During the Easter season, you can’t walk out your door without seeing decorative bunny rabbits, pastel eggs and lambs that are supposed to symbolize the resurrection of Christ (even though Peeps probably have an interminable shelf life, which really doesn’t seem to jive with the whole new-life theme).

Those cute little chicks are particularly hard to miss — especially when they’re blood red or sky blue. Some people inject dye into chicken eggs and when they hatch … presto — multicolored little birdies. One farm in Alaska has been doing just that for a number of years now. According to an article from the BBC:

The dye, which the farm insists does not contain chemicals, is injected into ordinary chicken eggs a few weeks before Easter. The baby chicks are not hurt, but they do provide a psychedelic spectacle when they hatch. As the chicks mature, they shed their colors and grow to be normal-looking chickens.

Unfortunately, when someone handles a chick, which is especially tempting if it’s dyed purple, blue or red, he or she can also pick up salmonella germs, which can result in stomach cramps, diarrhea and fever.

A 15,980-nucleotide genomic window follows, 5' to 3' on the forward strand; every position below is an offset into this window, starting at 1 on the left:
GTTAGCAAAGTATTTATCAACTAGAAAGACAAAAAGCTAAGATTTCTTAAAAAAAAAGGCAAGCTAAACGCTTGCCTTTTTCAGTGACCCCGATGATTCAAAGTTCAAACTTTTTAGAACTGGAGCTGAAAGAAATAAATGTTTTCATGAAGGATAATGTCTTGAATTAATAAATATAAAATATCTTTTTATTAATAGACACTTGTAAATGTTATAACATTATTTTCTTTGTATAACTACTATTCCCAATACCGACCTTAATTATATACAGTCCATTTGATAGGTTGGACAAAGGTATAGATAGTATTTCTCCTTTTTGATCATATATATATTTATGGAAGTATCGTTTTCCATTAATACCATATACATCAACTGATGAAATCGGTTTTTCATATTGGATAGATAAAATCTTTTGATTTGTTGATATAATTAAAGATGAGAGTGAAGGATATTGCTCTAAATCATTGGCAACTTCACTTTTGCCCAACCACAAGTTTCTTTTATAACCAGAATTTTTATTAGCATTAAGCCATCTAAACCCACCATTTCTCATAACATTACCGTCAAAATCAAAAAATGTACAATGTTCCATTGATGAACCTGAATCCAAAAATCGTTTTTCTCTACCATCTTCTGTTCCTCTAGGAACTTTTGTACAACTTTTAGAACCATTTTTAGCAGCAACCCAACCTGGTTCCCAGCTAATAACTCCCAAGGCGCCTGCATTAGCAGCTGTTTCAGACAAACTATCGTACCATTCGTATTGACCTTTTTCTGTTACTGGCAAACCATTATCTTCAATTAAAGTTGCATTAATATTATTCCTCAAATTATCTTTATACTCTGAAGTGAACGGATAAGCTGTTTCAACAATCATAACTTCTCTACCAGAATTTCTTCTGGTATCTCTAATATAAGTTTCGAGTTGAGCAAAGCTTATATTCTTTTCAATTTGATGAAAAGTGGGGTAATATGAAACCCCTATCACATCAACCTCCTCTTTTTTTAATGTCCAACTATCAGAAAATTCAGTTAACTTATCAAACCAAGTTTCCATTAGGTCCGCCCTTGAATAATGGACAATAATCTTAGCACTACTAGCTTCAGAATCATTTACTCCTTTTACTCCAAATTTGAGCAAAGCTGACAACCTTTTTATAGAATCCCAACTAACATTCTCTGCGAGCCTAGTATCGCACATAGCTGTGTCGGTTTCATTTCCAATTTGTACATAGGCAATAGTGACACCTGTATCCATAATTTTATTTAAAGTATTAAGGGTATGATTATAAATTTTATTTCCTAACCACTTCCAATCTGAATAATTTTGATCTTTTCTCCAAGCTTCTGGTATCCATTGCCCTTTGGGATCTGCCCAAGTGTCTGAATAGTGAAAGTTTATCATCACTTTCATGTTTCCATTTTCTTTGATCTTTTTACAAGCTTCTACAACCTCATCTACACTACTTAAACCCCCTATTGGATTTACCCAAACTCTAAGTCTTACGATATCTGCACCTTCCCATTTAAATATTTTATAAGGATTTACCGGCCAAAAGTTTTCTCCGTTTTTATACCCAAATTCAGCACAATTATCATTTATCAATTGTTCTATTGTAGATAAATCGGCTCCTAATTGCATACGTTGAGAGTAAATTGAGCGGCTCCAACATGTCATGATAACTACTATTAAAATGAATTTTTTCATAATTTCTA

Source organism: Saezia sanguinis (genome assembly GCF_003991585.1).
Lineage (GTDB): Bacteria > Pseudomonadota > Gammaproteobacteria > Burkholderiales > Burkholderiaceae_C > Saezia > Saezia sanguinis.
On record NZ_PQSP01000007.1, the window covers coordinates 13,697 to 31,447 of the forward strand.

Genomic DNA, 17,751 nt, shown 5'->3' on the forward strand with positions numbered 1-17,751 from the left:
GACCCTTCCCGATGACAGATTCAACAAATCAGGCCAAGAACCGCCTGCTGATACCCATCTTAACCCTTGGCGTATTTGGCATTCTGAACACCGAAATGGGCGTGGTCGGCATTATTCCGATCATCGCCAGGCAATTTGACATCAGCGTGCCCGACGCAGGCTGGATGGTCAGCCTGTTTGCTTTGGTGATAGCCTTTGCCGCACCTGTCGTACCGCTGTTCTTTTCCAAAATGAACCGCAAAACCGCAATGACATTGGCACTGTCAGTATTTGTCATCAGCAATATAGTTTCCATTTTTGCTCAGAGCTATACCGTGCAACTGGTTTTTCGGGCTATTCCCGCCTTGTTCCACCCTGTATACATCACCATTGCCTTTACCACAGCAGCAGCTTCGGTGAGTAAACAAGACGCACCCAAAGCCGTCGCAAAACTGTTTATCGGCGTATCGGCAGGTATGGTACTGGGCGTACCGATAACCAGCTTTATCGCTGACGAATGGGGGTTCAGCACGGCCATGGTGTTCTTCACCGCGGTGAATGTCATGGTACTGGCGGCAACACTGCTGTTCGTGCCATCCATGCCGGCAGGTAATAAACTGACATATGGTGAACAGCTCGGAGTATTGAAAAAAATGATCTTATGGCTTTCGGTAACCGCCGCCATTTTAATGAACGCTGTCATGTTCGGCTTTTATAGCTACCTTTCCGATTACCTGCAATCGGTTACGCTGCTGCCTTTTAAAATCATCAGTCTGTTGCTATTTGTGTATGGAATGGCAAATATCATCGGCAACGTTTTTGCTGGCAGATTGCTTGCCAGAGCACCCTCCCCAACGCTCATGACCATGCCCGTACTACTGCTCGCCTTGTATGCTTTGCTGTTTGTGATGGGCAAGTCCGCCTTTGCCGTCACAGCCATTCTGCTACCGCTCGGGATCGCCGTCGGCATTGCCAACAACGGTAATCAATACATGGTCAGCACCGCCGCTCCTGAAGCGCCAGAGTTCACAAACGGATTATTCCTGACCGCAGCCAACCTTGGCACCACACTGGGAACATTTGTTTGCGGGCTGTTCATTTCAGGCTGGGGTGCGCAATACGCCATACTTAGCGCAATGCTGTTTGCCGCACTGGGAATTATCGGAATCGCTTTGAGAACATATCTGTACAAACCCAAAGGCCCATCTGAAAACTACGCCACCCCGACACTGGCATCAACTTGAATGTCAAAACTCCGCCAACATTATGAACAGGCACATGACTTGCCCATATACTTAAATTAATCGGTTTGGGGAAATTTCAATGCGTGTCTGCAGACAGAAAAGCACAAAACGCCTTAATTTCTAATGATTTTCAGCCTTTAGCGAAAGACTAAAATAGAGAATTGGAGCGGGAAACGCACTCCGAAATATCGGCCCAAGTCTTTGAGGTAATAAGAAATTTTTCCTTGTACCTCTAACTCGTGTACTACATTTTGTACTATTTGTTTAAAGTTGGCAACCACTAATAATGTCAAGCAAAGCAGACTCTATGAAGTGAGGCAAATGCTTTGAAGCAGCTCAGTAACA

Dr. Nicholas Gaffga, a CDC medical epidemiologist, said in an article in The Atlanta Journal Constitution, that dyed chicks are more dangerous than plain yellow chicks. "Many states prohibit the sale of dyed chicks. This is to prevent them from being sold to children as pets," he said.

Although these dyed chicks may be a treat to see, they probably shouldn’t be picked up or played with. They are a unique reminder, however, that even though it may be cold and dreary, new life is just around the corner.

Story by Susan Cosier. This article originally appeared in "Plenty" in April 2007.

Copyright Environ Press 2007

Count your colored chickens
Multicolored birdies represent Easter.